The same people who told you no will one day tell you yes. The tables turn very quickly if you believe in yourself. The same makeup brand that wouldn’t let me work at their retail store now sends me free products to use on my clients. You will hear no 1,000 times before you hear one yes, but one yes is all you need in this industry, so take it with a grain of salt and don’t be discouraged. Never stop believing in yourself, and do not compare yourself to other artists. Get comfortable and confident in your own style, and you will find people who love your aesthetic and will want to work with you because of it.
Your looks are incredibly detailed and highly creative. Where do you find your inspiration?
I usually find my inspiration on Pinterest or Instagram. I’m very inspired by editorial photographers who really create a strong concept and feeling with their work. Also, in fashion, when I see a cool outfit or design, I immediately see what makeup and hair look I would do with it in my head. music is also a big one for me. Watching music videos and hearing songs I love will quickly spark a creative idea.
Some makeup artists prefer a maximalist approach, whereas others tend to lean more into a soft, natural-looking makeup look — where do you find yourself? How would you describe your aesthetic?
I consider myself to be somewhere in the middle. I love glowing beautiful skin and enhancing your natural beauty, but I am truly inspired by self-expression through makeup. Creative, edgy, innovative looks that really showcase your individual style and personality. I would describe my aesthetic to be fun, edgy, and playful, but underneath all that, there will always be a clean and fresh beauty makeup worked into it.
With that being said, what products will we find in your makeup bag?
In my makeup bag, you will always find a great moisturizer. Healthy skin is the first step to beautiful makeup. I prefer to use Kiehls, you can never go wrong there. You will also always find my Simihaze liquid highlighter. It has such a beautiful texture and glow that really looks like your skin, which I love.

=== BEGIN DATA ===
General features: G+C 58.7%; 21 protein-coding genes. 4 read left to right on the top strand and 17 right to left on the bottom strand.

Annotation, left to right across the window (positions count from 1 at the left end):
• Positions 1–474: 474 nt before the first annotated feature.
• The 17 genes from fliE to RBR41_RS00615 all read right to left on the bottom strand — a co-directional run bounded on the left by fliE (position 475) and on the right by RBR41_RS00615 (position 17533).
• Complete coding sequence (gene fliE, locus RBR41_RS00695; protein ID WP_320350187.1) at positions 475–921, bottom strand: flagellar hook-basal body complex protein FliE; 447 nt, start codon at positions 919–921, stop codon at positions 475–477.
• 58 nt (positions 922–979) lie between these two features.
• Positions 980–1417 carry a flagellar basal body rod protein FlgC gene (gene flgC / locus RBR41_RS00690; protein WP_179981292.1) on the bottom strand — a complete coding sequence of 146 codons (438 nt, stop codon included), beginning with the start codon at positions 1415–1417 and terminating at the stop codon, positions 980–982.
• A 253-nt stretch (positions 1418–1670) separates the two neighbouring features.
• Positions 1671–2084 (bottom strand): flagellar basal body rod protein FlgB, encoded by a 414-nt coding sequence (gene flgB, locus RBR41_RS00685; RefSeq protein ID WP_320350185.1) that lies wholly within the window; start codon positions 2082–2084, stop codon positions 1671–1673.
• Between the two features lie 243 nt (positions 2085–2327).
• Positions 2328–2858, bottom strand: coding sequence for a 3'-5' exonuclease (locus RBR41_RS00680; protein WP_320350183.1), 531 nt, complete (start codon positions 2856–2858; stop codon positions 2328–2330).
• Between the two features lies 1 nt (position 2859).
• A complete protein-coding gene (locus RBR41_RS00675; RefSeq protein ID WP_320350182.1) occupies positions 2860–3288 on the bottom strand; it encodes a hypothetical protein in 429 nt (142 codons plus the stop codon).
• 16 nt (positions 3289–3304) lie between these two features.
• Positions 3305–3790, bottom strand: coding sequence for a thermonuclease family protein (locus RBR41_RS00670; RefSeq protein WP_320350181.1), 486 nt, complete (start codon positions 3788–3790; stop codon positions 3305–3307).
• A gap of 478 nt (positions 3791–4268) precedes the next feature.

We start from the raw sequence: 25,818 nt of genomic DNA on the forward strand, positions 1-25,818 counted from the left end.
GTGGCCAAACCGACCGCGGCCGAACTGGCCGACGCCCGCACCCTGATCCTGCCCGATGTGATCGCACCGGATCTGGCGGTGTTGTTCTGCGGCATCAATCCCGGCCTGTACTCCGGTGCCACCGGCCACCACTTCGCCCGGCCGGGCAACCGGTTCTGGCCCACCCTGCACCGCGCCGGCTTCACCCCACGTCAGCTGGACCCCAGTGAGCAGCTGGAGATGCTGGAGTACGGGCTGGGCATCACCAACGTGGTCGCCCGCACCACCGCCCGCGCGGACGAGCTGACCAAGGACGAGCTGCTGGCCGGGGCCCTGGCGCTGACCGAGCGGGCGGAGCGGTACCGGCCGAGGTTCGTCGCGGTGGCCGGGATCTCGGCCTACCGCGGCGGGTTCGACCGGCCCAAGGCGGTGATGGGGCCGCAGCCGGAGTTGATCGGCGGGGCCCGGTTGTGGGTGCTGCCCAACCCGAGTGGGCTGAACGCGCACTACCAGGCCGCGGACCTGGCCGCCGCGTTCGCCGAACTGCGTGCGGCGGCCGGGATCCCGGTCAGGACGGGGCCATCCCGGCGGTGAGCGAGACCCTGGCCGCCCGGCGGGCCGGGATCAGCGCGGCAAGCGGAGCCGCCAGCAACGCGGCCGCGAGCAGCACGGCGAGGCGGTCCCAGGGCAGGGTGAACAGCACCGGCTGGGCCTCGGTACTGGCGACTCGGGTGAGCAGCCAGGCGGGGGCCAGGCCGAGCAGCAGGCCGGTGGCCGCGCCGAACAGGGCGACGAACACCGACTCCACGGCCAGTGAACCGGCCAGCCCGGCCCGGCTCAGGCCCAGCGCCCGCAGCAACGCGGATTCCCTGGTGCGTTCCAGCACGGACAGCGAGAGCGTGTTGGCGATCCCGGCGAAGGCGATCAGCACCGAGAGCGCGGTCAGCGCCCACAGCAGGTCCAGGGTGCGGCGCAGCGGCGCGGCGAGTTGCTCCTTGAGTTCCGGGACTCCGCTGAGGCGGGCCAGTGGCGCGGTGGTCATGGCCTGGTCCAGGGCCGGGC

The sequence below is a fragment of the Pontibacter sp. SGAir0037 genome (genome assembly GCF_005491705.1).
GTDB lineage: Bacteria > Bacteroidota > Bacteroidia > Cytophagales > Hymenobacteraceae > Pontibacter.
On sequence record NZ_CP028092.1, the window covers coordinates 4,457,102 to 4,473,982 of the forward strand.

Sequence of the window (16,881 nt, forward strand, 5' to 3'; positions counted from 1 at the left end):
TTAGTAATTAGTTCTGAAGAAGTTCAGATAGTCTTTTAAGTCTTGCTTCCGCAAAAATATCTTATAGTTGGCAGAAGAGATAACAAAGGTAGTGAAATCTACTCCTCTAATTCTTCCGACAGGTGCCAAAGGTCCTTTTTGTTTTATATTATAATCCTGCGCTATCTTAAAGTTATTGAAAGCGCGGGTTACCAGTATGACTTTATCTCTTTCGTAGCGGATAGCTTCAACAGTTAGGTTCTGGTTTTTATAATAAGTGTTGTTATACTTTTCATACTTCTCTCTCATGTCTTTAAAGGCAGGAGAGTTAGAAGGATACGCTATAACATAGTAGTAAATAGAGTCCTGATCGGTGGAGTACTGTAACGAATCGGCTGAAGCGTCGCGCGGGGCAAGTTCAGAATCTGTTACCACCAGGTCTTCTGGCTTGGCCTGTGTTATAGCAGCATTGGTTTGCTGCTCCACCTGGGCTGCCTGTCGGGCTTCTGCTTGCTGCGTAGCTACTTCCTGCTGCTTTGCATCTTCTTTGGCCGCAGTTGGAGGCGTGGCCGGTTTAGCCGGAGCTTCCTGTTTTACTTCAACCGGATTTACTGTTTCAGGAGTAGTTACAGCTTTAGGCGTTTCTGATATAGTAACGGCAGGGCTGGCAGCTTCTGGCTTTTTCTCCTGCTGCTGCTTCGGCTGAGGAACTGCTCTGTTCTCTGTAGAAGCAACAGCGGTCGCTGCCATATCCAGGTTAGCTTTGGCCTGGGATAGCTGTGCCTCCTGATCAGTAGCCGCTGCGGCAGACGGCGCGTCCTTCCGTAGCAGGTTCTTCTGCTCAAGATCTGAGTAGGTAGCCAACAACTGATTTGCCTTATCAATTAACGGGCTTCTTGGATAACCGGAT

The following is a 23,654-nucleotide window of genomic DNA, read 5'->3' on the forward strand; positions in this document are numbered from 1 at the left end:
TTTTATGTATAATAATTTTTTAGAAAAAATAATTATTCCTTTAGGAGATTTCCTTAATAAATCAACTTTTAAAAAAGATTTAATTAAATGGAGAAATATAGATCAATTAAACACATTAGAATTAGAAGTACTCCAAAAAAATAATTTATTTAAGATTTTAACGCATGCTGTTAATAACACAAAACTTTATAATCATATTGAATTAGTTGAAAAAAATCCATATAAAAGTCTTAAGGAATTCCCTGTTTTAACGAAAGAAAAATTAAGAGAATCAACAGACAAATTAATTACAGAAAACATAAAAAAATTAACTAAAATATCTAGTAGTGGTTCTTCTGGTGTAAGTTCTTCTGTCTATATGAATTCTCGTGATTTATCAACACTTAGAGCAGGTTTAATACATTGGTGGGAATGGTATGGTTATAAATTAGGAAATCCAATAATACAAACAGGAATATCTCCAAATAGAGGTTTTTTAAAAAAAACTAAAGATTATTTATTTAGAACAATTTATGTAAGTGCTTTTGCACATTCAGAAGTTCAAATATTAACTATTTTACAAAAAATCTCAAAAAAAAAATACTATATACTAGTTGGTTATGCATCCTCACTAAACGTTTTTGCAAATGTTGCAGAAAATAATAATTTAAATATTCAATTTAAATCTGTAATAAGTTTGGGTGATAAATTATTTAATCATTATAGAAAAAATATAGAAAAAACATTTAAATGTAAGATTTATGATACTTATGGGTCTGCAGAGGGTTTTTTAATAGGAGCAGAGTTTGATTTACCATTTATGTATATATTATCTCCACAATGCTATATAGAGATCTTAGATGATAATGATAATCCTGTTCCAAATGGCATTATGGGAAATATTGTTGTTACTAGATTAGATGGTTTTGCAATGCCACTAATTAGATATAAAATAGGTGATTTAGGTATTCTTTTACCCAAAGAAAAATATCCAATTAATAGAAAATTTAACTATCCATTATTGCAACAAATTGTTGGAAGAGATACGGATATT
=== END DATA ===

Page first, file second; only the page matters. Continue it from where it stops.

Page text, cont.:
Also, a cream blush. Right now, I’m big on Tower 28, and for powdered blush, the Nars Orgasm X looks absolutely stunning on everyone! Plus, a Fenty lip gloss, can’t go anywhere without that. These are my staples for a healthy everyday glow, and I would say I use all of these products on most of my clients, if not all of them.
In terms of trends, is there anything you’re obsessed with at the moment, and why?
For trends, I’m loving the bleached brow moment. I love that people are really starting to go out of the box with their makeup and not afraid to just go for it. Very edgy, cool girl energy. I’m here for all of it. I also love “Euphoria” inspo and how the makeup on that show allowed others to have more fun with their makeup. Adding face gems, a glitter liner, or a pop of color is always a fun way to show your personality in your makeup look.
I’m curious to know, who else in the industry inspires you? Either on a personal level or in terms of their approach to beauty?
I have many artists I’m inspired by. It’s so hard to narrow it down. I will say I am very inspired by people who aren’t afraid of not being liked or popular on social media. Real artists who are authentic and original and create their own aesthetic. I think it’s very brave to be so original and put yourself out there, and oftentimes, when you do, then all of a sudden, everyone is trying to recreate what you did, and it becomes a trend.
I’m very inspired by people who aren’t afraid of being different in this industry. It really takes a lot to share your art with the world, especially when it is unusual. So, thank you to all of the artists brave enough to be themselves. You’re my biggest inspiration.
Over the past year, you’ve worked with some exciting clients, including Iris Apatow, Naressa Valdez, and more. What’s been the biggest pinch-me moment in your career?
I’d say the biggest pinch-me moment I’ve had this year was working with V Magazine. I grew up in the late ’90s and early 2000s when everyone had magazine subscriptions, before social media, when this was the main way to follow your favorite celebs and fashion trends. I had always had so much respect for V Mag and never imagined one day I’d open one of their magazines and see my work.
It really is such an honor to be in the same room with some of the most creative minds in fashion and beauty. Working alongside Nicola Formicetti, Lady Gaga’s main stylist, Stephen Gan, editor in chief at V Magazine, and Justin Bieber’s hairstylist, Florido Basallo truly was a pinch-me moment. A surreal moment to work alongside such talented humans.